In school when we had group projects, we sometimes had the luxury of choosing our teammates. And while that may not have always been the case, there were moments when we had the power to decide who we’d work with.
Now as an adult, that’s more of a rarity and as it turns out sometimes we are even required to work with difficult people. And we don’t have much of a choice but to make it work.
Today, I’m sharing techniques for dealing with difficult people at work.
Let’s get it.
(1) Find Your Cool
Being calm will ensure that you’re in control of your emotions and your communication. It’ll also also you to make decisions on the fly. To the other person you’ll also appear centered and collected. For these reasons you’ll also exude confidence and respectability.
Finding your cool is not always easy. It requires you to be in the proper headspace. Taking 10 min to do breathwork or a meditation would set you up for feeling calm. And when you interact with the person, (i.) be succinct in saying only what you need to say, (ii.) use low tones to exert your authority, and (iii.) assert yourself by using the power of low inflection.
(2) Change Focus
You probably know the expression, “It's no use crying over spilled milk” meaning once something happens it happens. We can rewind time and prevent the milk from spilling. Taking this approach to difficult people and problems they may have caused will initiate problem-solving mode. Figure out the actionable steps that you can take to remedy the situation.
(3) Respect and Rapport
When you focus on treating people respectfully it sends the message that that’s how you want to be treated as well. Sometimes people need the reminder, so showing respect can help the other people find it within themself to be respectful as well. And alongside respect is rapport. When you build rapport, you’re establishing respect. Rapport creates trust and a sense of closeness. When someone feels close to someone else, it’s less likely they’ll be as difficult as they were initially being.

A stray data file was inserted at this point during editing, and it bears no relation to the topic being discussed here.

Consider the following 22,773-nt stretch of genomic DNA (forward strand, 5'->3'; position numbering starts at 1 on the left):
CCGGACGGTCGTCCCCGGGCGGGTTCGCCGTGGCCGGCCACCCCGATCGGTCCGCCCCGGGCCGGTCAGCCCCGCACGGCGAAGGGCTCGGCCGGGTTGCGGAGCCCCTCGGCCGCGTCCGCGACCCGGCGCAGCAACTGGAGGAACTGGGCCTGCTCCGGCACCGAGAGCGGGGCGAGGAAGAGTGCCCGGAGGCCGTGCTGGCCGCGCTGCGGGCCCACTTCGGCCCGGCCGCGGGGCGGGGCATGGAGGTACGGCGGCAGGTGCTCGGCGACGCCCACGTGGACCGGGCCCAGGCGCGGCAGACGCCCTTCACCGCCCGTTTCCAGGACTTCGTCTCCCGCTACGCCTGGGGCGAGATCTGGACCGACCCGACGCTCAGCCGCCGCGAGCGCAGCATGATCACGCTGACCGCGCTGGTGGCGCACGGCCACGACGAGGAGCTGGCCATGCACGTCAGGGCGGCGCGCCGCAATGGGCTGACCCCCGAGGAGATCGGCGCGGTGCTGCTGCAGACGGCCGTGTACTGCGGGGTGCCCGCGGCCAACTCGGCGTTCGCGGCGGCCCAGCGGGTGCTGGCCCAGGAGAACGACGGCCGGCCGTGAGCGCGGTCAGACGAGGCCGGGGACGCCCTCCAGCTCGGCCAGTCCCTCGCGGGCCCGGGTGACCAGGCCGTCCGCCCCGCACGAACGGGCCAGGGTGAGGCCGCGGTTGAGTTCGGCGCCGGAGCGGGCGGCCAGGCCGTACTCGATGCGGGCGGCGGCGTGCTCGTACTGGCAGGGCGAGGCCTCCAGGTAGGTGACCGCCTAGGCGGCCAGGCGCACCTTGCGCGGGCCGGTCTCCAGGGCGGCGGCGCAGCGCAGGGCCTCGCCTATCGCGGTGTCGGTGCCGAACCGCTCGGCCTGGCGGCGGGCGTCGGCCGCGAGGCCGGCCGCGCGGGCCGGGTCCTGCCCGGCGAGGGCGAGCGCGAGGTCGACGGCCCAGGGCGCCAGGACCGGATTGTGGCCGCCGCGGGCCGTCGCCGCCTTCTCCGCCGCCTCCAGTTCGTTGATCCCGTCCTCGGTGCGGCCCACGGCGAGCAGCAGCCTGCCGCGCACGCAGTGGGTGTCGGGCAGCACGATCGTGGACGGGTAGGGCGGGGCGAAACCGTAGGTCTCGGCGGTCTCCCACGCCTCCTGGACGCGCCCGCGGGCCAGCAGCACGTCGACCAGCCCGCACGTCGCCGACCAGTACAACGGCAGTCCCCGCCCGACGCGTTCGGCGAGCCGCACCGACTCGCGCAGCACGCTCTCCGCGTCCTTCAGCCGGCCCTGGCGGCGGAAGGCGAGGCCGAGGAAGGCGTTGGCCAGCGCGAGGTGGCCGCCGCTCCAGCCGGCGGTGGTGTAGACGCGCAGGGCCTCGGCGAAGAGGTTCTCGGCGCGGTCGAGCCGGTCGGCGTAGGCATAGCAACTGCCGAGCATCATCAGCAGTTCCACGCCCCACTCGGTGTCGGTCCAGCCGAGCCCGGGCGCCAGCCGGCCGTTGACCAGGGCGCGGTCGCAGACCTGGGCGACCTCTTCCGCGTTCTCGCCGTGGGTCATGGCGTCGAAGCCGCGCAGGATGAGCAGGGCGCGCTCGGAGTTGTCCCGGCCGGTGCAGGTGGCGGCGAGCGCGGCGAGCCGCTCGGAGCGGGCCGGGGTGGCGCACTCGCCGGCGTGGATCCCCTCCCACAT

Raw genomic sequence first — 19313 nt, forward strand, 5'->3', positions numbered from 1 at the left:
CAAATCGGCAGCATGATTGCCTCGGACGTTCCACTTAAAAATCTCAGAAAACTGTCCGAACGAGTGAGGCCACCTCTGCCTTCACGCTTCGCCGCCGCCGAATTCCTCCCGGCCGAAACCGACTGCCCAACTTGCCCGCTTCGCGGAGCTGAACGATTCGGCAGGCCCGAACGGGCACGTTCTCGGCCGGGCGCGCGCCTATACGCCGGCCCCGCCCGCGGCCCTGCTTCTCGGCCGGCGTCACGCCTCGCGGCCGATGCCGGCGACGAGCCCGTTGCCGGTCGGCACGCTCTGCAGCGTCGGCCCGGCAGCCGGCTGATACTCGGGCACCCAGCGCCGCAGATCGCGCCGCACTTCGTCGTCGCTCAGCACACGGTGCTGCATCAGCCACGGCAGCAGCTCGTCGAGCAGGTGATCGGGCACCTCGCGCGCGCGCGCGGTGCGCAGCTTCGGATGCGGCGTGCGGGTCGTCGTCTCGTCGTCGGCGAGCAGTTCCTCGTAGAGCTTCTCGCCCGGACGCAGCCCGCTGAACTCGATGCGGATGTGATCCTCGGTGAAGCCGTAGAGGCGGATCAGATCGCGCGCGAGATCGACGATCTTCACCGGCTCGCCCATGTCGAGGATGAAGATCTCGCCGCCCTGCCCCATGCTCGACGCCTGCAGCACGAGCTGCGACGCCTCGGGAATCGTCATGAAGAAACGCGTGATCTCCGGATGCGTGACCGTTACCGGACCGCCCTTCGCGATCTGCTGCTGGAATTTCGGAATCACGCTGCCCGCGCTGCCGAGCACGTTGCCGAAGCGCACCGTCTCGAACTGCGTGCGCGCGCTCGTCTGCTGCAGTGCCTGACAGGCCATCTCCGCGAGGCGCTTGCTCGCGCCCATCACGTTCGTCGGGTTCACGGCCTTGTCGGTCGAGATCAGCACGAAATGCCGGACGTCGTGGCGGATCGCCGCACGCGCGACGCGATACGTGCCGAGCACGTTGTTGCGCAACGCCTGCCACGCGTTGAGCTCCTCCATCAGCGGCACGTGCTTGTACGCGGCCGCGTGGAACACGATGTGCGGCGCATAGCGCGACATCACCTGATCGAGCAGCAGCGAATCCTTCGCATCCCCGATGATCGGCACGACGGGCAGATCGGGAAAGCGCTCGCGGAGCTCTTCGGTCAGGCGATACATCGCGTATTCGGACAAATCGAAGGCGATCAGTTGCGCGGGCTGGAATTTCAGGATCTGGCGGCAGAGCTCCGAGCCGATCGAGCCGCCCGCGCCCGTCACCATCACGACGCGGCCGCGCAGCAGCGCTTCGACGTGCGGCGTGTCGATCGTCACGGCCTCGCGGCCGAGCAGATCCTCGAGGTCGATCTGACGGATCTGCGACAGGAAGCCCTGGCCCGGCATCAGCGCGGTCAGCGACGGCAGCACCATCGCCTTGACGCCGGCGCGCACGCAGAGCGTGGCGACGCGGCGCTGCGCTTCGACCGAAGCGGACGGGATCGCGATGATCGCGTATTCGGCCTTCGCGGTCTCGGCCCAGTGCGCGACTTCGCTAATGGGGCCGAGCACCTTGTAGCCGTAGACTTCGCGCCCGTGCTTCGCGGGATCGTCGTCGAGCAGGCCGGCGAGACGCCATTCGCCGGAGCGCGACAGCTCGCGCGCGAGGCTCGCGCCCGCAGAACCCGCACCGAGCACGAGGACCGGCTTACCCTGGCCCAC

If after all this, there still seems to be a fundamental disconnect between you and the difficult person. Then you might try to speak more directly about the issues that you’re experiencing. Explaining how what they’re doing is having a tremendous impact on the team, on deliverables, on company morale, work culture, etc. might be the key to transforming this difficult person.
Let’s say you try these three steps as well as talk to them about specific issues with communication, behavior, attitude, etc. but they still don’t seem to be working for your specific situation then there are two more options. You could remove yourself from the context, meaning physically remove yourself from the same space as they. Limit interactions with this person and keep them as short as possible. In other words, you’re essentially ignoring them.
And if ignoring them doesn’t seem to cut it, then you might need to escalate. Take the matter to some higher authority figure. By that point, you’ve probably already gotten perspective from others, in the way of managers, colleagues, friends to know this is not a one-off. Bringing this in front of people could allow a different perspective and alternate angle on the situation. WHat’s their read and how should you proceed? In some situations, the only option left is to escalate it to your supervisor or manager. This should only be used as a last resort, so tread with caution. The best case scenario would be that you do steps one through three and follow that up by talking to them candidly about the real ramifications of their actions and behavior.
Every difficult situation will be unique. And unfortunately there is no magic formula when dealing with difficult people at work. So as you employ these strategies keep that in mind and try your best. The more rapport you have with someone, the better communication outcomes you will have.
Alright Explearners that’s it from me today. If you liked this lesson be sure to give it a big thumbs up. If you prefer to listen to this lesson, check out our podcast. And head on over to our blog for the full transcript of this lesson. And if you want to help our channel continue to grow, share this lesson and our channel with anyone who wants to improve their communication skills and social skills. I’ll see you in the next one!
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